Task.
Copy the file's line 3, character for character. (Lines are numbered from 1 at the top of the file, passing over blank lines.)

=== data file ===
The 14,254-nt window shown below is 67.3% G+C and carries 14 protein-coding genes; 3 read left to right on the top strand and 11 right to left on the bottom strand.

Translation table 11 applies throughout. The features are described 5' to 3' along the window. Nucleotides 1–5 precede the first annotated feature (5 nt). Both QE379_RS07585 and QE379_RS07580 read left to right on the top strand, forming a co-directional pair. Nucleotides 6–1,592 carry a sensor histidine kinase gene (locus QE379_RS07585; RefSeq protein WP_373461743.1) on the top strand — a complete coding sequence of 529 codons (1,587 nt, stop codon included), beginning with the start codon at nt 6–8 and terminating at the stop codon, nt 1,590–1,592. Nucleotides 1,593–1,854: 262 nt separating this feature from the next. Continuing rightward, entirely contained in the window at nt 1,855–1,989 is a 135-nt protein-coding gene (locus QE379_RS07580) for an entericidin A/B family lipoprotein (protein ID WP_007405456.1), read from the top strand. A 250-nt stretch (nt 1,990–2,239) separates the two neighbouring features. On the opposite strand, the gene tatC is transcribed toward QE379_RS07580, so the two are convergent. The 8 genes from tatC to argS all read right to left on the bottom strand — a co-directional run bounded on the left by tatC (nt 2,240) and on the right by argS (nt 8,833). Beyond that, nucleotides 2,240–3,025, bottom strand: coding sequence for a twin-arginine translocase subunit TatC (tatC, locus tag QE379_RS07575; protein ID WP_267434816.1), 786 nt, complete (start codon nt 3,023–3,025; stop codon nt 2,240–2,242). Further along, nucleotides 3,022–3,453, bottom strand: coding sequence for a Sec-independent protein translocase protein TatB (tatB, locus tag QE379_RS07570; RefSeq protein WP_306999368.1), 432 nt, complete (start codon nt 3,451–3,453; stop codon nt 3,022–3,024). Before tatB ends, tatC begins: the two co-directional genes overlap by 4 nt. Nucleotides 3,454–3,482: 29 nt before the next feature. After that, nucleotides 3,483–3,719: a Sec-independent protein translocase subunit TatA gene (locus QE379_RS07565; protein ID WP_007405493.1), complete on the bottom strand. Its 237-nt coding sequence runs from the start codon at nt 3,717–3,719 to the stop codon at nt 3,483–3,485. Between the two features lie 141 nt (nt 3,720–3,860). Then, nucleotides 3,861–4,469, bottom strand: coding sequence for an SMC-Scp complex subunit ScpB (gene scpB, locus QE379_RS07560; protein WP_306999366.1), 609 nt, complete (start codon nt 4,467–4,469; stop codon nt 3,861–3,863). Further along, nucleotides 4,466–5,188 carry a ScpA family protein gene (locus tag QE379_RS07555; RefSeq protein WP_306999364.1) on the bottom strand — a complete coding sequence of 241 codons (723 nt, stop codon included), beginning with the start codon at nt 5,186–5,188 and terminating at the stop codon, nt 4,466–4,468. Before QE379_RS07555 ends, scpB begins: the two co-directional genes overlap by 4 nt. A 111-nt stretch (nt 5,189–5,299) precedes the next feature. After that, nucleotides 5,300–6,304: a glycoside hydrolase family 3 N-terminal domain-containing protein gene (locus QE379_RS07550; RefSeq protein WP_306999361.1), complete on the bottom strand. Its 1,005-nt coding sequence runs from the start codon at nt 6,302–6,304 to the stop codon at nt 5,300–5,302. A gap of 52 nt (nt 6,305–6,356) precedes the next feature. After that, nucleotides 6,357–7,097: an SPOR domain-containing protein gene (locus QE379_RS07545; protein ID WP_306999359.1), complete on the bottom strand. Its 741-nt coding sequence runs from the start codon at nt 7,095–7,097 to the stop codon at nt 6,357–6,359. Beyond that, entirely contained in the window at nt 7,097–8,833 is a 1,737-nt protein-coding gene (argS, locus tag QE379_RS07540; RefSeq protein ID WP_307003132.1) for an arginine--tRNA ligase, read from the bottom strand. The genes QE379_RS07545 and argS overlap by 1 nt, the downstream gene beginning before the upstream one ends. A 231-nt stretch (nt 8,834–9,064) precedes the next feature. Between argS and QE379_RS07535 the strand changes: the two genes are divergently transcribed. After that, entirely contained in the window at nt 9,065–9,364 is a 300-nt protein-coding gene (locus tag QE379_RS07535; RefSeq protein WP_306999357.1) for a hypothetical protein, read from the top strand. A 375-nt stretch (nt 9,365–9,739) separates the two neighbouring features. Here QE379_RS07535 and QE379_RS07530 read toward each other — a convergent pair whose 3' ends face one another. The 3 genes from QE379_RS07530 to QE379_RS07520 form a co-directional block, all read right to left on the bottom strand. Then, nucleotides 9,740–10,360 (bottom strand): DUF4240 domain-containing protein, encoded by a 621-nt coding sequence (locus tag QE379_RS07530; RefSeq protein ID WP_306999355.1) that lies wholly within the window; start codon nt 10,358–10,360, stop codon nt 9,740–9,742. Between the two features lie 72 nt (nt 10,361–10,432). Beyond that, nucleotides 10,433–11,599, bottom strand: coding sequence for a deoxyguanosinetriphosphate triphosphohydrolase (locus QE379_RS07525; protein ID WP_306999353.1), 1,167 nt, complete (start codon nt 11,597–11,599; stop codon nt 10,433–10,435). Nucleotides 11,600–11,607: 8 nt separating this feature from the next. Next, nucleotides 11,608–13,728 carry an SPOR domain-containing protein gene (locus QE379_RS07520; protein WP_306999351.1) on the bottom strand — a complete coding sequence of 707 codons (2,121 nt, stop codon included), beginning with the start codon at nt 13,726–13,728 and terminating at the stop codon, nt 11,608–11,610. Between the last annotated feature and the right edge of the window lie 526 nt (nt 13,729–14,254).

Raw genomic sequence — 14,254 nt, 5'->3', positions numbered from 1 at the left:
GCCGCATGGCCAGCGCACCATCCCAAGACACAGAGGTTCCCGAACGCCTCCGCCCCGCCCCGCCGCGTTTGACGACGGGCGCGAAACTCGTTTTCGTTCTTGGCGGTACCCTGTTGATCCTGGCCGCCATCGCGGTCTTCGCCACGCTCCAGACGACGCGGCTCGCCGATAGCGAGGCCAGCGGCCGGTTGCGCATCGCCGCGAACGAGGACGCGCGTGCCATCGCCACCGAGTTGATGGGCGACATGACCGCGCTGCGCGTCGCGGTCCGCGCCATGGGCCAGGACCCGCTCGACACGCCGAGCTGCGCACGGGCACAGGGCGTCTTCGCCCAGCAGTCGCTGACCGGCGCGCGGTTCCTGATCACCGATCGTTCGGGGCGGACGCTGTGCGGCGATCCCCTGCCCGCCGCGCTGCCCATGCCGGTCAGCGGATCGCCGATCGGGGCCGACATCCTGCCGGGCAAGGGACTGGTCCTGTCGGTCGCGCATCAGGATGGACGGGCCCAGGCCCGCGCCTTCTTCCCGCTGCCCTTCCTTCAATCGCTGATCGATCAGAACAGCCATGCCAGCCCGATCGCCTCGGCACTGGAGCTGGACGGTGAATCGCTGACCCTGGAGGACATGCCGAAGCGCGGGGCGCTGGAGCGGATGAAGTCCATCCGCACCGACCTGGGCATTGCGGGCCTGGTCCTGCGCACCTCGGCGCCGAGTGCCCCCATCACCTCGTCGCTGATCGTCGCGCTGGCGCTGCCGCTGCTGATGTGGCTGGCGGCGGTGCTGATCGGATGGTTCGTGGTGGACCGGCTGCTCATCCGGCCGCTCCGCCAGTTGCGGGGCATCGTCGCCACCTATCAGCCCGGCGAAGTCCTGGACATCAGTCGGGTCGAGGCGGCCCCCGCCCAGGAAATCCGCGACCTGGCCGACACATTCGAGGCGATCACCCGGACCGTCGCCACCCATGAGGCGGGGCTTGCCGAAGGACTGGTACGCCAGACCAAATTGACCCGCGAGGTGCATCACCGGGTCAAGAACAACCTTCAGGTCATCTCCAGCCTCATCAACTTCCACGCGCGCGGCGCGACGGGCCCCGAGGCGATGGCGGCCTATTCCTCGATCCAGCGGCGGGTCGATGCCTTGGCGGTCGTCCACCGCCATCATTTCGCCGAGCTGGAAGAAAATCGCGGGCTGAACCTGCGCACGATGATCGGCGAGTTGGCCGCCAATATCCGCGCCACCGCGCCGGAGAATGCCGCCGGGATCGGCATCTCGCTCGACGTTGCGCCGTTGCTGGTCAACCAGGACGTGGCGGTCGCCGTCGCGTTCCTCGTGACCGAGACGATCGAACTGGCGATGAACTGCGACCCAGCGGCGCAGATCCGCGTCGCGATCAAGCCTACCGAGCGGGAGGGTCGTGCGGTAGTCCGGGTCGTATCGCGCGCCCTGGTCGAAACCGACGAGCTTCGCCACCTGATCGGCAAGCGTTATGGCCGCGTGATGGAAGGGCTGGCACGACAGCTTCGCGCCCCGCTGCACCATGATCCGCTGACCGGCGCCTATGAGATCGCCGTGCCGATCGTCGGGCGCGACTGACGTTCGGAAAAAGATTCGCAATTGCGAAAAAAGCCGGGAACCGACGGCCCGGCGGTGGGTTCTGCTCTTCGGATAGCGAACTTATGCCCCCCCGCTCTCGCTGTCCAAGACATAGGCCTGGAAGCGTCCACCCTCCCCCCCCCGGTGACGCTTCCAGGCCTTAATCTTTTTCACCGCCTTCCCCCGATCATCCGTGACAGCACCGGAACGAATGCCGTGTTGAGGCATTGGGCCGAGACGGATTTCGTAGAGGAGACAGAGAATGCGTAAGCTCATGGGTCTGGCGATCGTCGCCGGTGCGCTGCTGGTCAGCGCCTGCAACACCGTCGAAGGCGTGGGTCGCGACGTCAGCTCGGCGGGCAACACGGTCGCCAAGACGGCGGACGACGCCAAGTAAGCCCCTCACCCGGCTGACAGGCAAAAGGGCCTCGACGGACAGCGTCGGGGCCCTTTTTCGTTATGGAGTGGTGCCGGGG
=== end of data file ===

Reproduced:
Raw genomic sequence — 14,254 nt, 5'->3', positions numbered from 1 at the left: